There are some good points in this interview, but in total I find it too soft. If Obama only wanted to avoid confrontation, why did he eagerly take on the role of choosing who should die from US drones? Why did he push war so hard and not just keep up current occupations but expand to new and bloody wars like the destruction of Libya and the attempted destruction of Syria?

    • ML
      October 14, 2019 at 20:36

      Yes, and he stated that “Libya was the greatest mistake” of his presidency. And we made a mistake voting for him. At least, I know I did. And now we have the tangerine tyrant, a petulant, puerile little man-hands as the “leader of the free world.” What an awful joke on all of us. Thanks, Barack.

    • AnneR
      October 15, 2019 at 08:26

      I quite agree. This interview – and the responses – are much too forgiving. And interestingly ignore (don’t know about the full interview) any attempt at an explanation as to why Obama let the banksters get away with their criminal behaviors which cost the US taxpayers (which don’t include, of course not, those who he let off scot free) much money and large numbers of innocent people to lose their homes. These swindled people *didn’t* get any bail out. Instead they had to pay for the banksters’ bail out *and* their huge end of year bonuses.

      As for Obama’s not being confrontational therefore he went along (with warmongering, destroying the lives and countries of those other peoples) to get along – frankly, bunkum. He did draw up weekly kill lists for his video warriors drone flights. He did increase the numbers of military personnel in our perpetual invasion-occupation slaughter of Afghanistan (and didn’t take us out of Iraq). He initiated the Ukraine coup, the Libya destruction, the war on Syria and the anti-China “pivot to Asia” as well as stoking the anti-Russia temper of DC.

      Moreover I don’t think we can say that poor little Mr Obama chose the cabinet/admin that he did because, well, he was simply too nice, non-confrontational, desirous of getting on with everyone. He chose HRC, Samantha Power, Geitner, Duncan, Rahm and on and on…

      Like every other president certainly of recent times he made sure to chummy up to those members of the ruling elites, the corporate-capitalist-imperialists who have most certainly ensured that he has benefited very nicely thank you from being prez.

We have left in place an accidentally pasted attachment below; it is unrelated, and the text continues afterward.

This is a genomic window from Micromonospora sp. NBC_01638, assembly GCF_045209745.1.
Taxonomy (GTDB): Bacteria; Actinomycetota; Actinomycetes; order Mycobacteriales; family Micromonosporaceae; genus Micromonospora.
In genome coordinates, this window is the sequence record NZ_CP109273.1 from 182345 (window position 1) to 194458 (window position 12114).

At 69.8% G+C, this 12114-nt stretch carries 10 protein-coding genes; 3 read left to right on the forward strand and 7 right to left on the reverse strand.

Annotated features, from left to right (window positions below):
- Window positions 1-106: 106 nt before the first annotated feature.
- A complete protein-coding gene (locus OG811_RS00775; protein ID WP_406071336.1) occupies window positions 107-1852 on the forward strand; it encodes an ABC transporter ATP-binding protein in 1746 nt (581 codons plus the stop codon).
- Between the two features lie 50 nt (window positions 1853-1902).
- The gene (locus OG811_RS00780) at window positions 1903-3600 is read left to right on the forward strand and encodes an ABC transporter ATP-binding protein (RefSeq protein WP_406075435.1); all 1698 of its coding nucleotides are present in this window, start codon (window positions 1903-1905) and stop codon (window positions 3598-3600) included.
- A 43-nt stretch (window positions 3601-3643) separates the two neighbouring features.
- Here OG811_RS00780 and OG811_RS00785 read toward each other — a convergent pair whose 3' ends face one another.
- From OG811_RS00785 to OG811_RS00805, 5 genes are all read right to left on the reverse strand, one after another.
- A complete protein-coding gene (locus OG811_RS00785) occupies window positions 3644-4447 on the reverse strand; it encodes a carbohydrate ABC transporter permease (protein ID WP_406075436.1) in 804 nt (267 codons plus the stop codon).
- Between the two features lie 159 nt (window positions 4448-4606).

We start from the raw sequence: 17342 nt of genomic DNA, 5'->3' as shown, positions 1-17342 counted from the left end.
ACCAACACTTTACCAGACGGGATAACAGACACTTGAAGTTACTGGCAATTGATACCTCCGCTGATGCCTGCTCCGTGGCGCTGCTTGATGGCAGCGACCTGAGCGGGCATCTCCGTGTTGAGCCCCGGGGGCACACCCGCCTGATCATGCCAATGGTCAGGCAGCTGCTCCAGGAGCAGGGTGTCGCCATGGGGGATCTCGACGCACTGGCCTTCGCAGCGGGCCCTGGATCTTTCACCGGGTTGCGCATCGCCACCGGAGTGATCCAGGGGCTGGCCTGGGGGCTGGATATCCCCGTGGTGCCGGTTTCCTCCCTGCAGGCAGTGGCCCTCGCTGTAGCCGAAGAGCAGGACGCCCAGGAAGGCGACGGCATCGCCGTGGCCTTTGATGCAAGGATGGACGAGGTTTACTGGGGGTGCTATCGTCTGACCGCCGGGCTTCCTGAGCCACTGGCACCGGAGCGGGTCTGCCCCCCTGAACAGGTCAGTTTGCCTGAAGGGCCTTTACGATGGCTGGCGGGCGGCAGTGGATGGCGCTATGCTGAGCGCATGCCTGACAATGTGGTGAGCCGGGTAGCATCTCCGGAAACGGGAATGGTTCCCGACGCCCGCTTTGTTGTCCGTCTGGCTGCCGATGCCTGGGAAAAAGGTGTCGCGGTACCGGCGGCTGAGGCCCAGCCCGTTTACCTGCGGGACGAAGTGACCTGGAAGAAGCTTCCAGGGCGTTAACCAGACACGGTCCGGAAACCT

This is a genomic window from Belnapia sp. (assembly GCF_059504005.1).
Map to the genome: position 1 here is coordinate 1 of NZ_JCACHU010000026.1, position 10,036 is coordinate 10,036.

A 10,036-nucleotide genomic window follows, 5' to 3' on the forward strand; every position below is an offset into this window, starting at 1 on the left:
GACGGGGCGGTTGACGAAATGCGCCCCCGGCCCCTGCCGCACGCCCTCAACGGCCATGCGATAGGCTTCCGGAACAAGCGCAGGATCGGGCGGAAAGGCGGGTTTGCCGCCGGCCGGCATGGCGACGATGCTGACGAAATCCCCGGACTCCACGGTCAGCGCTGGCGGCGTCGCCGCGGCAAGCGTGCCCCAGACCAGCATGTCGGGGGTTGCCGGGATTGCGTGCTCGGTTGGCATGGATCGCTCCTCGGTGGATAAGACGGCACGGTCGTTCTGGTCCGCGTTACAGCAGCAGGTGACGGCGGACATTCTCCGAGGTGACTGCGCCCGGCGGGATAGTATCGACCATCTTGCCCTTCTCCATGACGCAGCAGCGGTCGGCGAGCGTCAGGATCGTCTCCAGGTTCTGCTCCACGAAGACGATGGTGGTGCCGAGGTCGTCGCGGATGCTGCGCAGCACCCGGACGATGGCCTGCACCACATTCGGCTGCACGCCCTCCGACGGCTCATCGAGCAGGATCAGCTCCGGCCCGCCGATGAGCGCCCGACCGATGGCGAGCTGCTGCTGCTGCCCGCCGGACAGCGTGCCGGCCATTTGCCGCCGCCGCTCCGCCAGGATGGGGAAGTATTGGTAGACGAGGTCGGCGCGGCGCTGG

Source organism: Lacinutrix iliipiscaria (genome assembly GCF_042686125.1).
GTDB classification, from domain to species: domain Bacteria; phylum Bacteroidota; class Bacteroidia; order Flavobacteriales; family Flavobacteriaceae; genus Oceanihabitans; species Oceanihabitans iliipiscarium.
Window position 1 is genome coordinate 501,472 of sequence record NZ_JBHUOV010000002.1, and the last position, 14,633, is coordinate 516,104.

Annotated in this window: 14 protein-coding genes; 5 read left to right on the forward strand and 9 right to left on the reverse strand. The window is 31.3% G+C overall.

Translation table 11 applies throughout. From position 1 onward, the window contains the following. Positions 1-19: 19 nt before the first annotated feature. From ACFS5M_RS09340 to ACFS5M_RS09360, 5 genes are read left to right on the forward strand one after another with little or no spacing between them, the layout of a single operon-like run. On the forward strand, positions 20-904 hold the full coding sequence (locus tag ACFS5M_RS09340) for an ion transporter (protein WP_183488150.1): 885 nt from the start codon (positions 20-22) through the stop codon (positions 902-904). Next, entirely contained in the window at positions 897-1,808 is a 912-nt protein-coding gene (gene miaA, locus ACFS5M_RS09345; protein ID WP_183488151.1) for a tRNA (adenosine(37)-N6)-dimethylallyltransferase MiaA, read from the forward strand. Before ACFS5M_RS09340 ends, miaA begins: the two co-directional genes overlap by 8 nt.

38. Jeff Harrison
    October 14, 2019 at 14:07

    Obama was a community organizer, not a leader. To lead you must have a vision of where you want to go and then take whatever steps you need to get there. Unfortunately, he lacked the tenacity to work for it and, in all honesty, the Republicans have no interest in the American republic. The Republicans are only interested in an authoritarian oligarchy and they have made American politics toxic since Slick Willie had the audacity to defeat George I. It used to be that the government attempted to solve problems that the US had, attempted to use the government to get for the American people what they wanted. What actually is happening is that we are seeing ideology simply being applied to all things American, weather or not it makes any sense, weather the American people want it or not. The Democrats don’t really have an ideology, they’re (allegedly) just not as bad as the Republicans an assertion that I seriously question. But the American republic is broken and I doubt it will ever be put back together. I’m 70 and I’ve watched the country being destroyed step by step. Each step along the way, we’ve tried to get some other organization that will force the US to play by the rules but there is no other organization other than We the People. The Supreme Court isn’t going to do it. The executive isn’t going to do it as the executive always wants more power and the legislature won’t do it because they don’t want the responsibility.

    • Sam F
      October 14, 2019 at 20:45

      Indeed, the political parties select followers of oligarchy to pose as leaders.
      They are all created by, and exist so long as they attract, campaign bribes.
      The executive and legislative branches are 100% bought by economic power.
      They select the judicial branch as solicitors and servants of that oligarchy.
      Neither Dems or Reps have ideology beyond cash, only propaganda.
      Very true that “the American republic is broken” and cannot be repaired.
      It would need to have all branches and MSM isolated from economic power.
      But those are the tools of change, no longer available to restore democracy.
      It must be recycled, an agonizing process of centuries, unless it is destroyed.